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The Benefits of Joining a Credit Union

Kimberly Palmer

Customers frustrated with bank fees might want to consider their options, including switching their money over to a credit union. According to the Credit Union National Association, more than 96 million Americans use credit unions, which generally offer higher savings rates and lower fees than traditional banks.

Credit unions, which, unlike banks, are owned and governed by their members, are often misunderstood as exclusive financial institutions with limited services. They remain overshadowed by the size of banks, with banks holding $14.45 trillion in assets versus credit unions' $1.03 trillion, CUNA reports. The average size of a credit union ($149 million in assets) is also far smaller than that of the average bank ($2.2 billion in assets), as of 2012. But credit unions provide an array of services - including free ATM use, electronic banking, loans and interest-bearing savings accounts - and most Americans are eligible to join them.

Here are answers to five common questions about credit unions:

[Read: How to Avoid New Bank Fees.]

Am I eligible to join a credit union?

While membership in a credit union depends on belonging to a particular community, such as a workplace, region or church, most consumers are eligible, even though many don't realize it. They might just need to investigate options within their communities.

So how do you find one? Websites such as mycreditunion.gov can help. Also, ask around - your employer, spouse's employer or local government can direct you as well.

Do credit unions offer better interest rates?

On average, credit unions offer lower rates on loans and higher rates on savings accounts - just what consumers want. The National Credit Union Administration reports that five-year loans for new cars at banks have an average interest rate of 5.19 percent, compared with 2.87 percent for credit unions. The rate on savings accounts for both credit unions and banks was similarly low, at 0.14 and 0.13, respectively, as of June 2013, although typically credit unions offer higher rates of return. In March 2008, for example, the average rate of return on a regular savings account was 0.83 percent at credit unions, compared to 0.55 percent at banks.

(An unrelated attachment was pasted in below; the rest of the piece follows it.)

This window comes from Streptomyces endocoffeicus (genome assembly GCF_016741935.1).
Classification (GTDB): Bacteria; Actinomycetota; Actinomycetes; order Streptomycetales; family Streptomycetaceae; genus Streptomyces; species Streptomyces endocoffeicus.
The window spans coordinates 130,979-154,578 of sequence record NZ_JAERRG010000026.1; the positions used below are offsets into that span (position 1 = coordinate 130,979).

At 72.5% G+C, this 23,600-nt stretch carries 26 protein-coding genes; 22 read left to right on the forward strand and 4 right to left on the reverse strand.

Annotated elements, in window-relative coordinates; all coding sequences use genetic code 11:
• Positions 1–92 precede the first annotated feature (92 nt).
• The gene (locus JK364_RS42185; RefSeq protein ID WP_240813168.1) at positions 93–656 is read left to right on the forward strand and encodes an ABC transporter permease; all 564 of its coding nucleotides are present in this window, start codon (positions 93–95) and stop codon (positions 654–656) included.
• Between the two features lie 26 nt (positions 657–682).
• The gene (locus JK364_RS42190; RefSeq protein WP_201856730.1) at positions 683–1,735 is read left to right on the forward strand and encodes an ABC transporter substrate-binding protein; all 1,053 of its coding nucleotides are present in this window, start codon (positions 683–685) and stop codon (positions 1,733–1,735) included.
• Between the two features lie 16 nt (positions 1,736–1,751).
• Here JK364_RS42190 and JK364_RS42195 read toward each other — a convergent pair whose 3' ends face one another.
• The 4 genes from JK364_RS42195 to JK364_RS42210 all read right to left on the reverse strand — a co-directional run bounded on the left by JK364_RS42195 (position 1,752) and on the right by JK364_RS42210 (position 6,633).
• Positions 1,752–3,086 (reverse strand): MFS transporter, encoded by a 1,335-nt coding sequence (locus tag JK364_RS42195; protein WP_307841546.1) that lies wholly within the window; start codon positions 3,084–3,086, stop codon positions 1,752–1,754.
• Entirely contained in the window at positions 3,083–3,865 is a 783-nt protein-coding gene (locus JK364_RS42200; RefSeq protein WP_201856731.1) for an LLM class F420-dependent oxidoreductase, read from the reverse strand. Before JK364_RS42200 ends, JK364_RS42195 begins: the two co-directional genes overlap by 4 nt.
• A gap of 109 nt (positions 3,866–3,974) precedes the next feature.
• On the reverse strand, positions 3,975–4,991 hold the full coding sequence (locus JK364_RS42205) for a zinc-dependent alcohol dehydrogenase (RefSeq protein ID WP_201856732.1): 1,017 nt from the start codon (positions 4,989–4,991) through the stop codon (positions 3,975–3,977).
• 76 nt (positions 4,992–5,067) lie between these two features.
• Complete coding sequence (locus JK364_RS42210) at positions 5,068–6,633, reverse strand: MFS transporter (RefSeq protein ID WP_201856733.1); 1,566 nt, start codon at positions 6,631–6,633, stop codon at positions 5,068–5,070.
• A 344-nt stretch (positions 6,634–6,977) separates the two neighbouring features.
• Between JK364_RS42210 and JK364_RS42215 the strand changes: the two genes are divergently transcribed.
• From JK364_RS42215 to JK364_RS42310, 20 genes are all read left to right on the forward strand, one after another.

CUNA calculates that taken together, higher yields, lower rates and lower fees add up to about $5.8 billion total in benefits to members, or about $118 per member household in 2012.

[Read: The Secret to Saving More.]

Are deposits insured the same way they are at banks?

Yes. Credit unions are insured by the federal National Credit Union Administration, which provides the same protections that the Federal Deposit Insurance Corporation applies to banks - insurance coverage on deposits up to $250,000. NCUA's website allows credit union members to check on their insurance coverage; the agency also recommends checking for a prominently displayed sign at the credit union that says it is NCUA-insured.

Do credit unions ever collapse?

Like banks, credit unions can fold, but that usually means they merge with another credit union. Regardless of what happens, members are protected through the NCUA insurance. NCUA says if a federally insured credit union fails, members typically receive payments for their deposits within three days.

CUNA also reports that since the start of the downturn in 2008 through 2012, almost fourfold as many banks have failed as credit unions (465 versus 124). In 2012, 51 banks failed compared to 21 credit unions.

[See: 10 Ways to Upgrade Your Finances in 2014.]

What about financial literacy - can a credit union teach me how to make smart money decisions?

Credit unions pride themselves on being a top source for financial information. Many offer seminars and information on topics such as preventing identity theft and managing credit cards. More information on any of these topics can be found at the NCUA website or by contacting your local credit union.

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